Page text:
NVIDIA executive says rule of thumb related to chip performance is dead

NVIDIA executive says rule of thumb related to chip performance is dead

Created by by Intel co-founder Gordon Moore in 1965, the rule of thumb known as Moore's Law originally called for the number of transistors inside an integrated circuit to double every year. In 1975, the Law was revised. That year, Moore said that the number of components inside an integrated circuit would double every year until 1980. After that, the doubling would take place every other year. The improvements and innovations in the performance of mobile tech devices, including the Apple iPhone and Samsung Galaxy devices, depended on this Law continuing to be in force.

According to CNET, NVIDIA co-founder and CEO Jensen Huang said today at CES that Moore's Law is dead. To be precise, the executive of the GPU maker said, "Moore's Law isn't possible anymore." Every time the number of transistors inside an IC doubled, the performance and battery life of chipsets improved. The most advanced chips currently being produced commercially by companies like Samsung and TSMC use the 7nm process.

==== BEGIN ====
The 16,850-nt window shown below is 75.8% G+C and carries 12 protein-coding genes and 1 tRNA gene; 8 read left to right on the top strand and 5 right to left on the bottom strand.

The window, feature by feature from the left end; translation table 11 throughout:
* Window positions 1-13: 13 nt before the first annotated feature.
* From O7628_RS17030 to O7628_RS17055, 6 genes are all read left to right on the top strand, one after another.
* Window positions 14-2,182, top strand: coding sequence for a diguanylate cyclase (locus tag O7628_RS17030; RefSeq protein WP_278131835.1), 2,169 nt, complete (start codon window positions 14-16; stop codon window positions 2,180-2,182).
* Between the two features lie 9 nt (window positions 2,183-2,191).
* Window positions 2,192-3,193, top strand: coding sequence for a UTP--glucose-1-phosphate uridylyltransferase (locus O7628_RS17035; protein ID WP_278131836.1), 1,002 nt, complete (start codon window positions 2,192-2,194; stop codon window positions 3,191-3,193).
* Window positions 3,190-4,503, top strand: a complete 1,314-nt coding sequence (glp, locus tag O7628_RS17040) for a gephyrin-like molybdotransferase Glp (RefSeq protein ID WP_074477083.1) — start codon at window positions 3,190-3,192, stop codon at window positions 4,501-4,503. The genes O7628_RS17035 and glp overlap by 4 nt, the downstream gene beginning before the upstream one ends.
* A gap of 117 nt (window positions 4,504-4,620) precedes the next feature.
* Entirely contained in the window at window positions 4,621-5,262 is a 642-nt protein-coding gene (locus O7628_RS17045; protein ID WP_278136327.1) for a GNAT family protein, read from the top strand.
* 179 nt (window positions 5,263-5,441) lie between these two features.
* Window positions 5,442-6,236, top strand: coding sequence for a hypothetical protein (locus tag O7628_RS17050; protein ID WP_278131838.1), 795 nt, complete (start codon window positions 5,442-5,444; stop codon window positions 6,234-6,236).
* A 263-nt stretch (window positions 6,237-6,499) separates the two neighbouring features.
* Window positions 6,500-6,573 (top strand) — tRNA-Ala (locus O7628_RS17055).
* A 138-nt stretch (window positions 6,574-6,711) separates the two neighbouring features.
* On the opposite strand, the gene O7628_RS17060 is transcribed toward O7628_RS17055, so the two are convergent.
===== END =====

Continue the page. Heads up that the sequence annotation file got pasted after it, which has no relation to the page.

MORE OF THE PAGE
During a Q&A session at the Las Vegas Convention Center today, Huang said that Moore's Law has dropped off from a 10X improvement every 5 years to where the improvement is currently only 2X over ten years. The expense and complexity of continually cramming more transistors into a small area makes it difficult to forecast the doubling of chip performance on a regular basis.

Analyst Patrick Moorhead of Moor Insights & Strategy said, "Moore's Law, by the strictest definition of doubling chip densities every two years, isn't happening anymore. If we stop shrinking chips, it will be catastrophic to every tech industry." But he notes that there are other ways to improve the performance of devices that relied on Moore's Law, including new advances in software, and new ways to package chips.
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